This decision does not stray far from its recent predecessors—Scamardella, et al. v. Legal Helpers Debt Resolution LLC, No. A-4170-14T3 and L-2402-14 (Middlesex County and Statewide) (April 19, 2016), and Guidotti v. Legal Helpers Debt Resolution, L.L.C., No. 15-1054 (3rd Cir. Feb. 10, 2016)(available at, vacating 866 F. Supp. 2d 315, 332–36 (D.N.J. 2011)–New Jersey cases in, respectively, state and federal courts that also denied motions to compel arbitration.

Atalese, the parent case for the rest, outlined disclosure requirements that the subsequent decisions have used as the reason for invalidating the arbitration provision. The New Jersey Supreme Court found that the arbitration provision in the case did not have “clear and unambiguous” language stating that the plaintiff was waiving her right to sue in court to secure relief.

“Two more unpublished decisions show the significance of the new trend in addressing notice in arbitration provisions.”

The New Jersey Supreme Court stated in Atalese that an enforceable arbitration clause “at least in some general and sufficiently broad way, must explain that the plaintiff is giving up her right to bring her claims in court or have a jury resolve the dispute.”
Furthermore, the waiver must “be written in a simple, clear, understandable and easily readable way.”

Similarly, Scarmadella ruled that the arbitration clause failed to comply with Atalese disclosure requirements.

Guidotti determined that the plaintiff had not received the account agreement containing the arbitration provision. The court did not require or permit discovery on that issue because it concluded that the existing documentary record was sufficient. Further proceedings will be held next month.

There’s other arbitration coming out of New Jersey courts to raise eyebrows. Just before Morgan v. Sanford Brown Institute was released, a published Appellate Division decision, Kleine v. Emeritus at Emerson, Docket A-4452-14T3 (N.J. App. Div. June 9, 2016), struck an arbitration agreement because a forum suggested by the contract’s use of the American Arbitration Association rules was ruled by the court to be unavailable. The personal injury case was against a nursing home; the decision included strong wording about the presumption to arbitrate.

And there’s more. Two more unpublished decisions show the significance of the new trend in addressing notice in arbitration provisions. Shortly after the Atalese decision, in Kelly v. Beverage Works NY Inc., No. A-3851-13T4 (NJ App. Div. Nov. 26, 2014)(unpublished)(available at, the New Jersey Appellate Division applied Atalese to decide whether the arbitration provisions in a collective bargaining agreement barred a plaintiff’s lawsuit for wrongful termination.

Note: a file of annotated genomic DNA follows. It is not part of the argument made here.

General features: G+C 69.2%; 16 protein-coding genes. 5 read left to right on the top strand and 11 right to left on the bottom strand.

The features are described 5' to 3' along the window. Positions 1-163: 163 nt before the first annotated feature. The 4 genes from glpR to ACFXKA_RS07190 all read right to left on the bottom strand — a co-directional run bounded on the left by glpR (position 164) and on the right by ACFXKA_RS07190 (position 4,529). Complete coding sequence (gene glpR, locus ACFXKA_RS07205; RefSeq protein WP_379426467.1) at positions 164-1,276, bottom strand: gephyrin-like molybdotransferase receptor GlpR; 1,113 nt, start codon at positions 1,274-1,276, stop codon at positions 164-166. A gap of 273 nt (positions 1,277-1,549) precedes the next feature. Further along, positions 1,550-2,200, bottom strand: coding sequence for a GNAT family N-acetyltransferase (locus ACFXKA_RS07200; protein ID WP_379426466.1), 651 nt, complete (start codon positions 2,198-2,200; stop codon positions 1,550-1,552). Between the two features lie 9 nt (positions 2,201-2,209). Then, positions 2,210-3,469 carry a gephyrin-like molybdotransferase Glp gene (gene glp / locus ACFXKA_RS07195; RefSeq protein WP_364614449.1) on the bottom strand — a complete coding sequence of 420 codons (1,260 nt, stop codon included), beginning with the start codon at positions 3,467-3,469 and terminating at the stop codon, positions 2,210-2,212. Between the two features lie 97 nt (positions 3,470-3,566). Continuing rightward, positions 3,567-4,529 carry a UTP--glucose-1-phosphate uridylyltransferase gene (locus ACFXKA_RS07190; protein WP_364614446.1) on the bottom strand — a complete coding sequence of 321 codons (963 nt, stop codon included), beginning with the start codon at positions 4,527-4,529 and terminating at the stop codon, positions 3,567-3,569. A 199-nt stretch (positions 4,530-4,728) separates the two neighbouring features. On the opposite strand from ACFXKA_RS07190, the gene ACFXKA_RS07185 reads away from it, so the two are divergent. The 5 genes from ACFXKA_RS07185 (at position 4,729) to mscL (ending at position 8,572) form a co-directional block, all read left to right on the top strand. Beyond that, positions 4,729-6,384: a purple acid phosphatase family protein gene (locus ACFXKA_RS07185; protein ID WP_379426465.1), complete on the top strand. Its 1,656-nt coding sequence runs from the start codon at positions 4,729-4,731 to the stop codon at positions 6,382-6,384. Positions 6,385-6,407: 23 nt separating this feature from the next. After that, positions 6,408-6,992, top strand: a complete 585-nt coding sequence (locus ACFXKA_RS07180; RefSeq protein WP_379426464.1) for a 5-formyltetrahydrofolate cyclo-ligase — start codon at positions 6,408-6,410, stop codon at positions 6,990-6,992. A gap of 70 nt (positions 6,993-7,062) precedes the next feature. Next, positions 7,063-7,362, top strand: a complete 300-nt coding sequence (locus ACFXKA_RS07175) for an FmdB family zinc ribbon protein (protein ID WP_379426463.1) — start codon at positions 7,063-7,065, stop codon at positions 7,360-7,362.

The appeals court first declined to consider the employer’s argument concerning preemption because that argument was not raised prior to oral argument. The Appellate Division then held that “neither the arbitration provisions nor the employee handbook put plaintiff on notice that he was waiving his right to try his claims in court.”

Therefore, those provisions did not clearly and unambiguously waive plaintiff’s right to seek a remedy in court and, thus, were unenforceable.

Similarly, in Milloul v. Knight Capital (App. Div. N.J. Sept. 1, 2015)(unpublished)(available at, the Appellate Division held that an arbitration agreement between a plaintiff and his employer was unenforceable because it did not “even mention a waiver of plaintiff’s right to a trial.” Therefore, the contract did not meet the minimal requirement of stating “in some express fashion that the employee is sacrificing his or her right to a trial.”

This New Jersey trend should be taken as a warning for employers to address their notice provisions. Employers should carefully review every arbitration agreement to ensure that every employee understands that they are waiving their right to bring claims in court, and agreeing to arbitrate all claims that may arise out of the contractual relationship.

This report will be expanded and updated in September’s Alternatives. For more recent background, see Daniela Albert & Russ Bleemer, “New Jersey Court Again Refuses To Compel, Demanding Better Arbitration Notices,” 34 Alternatives 66 (May 2016)(available at


CPR would like to thank interns Daniela Albert (working towards her LLM at Northeastern) and Elizabeth Heifetz (Brooklyn Law School), supervised by Alternatives editor Russ Bleemer, for their research and writing contributions to this post. A longer version of this post, with comments from the attorneys involved, will run in the September issue of Alternatives.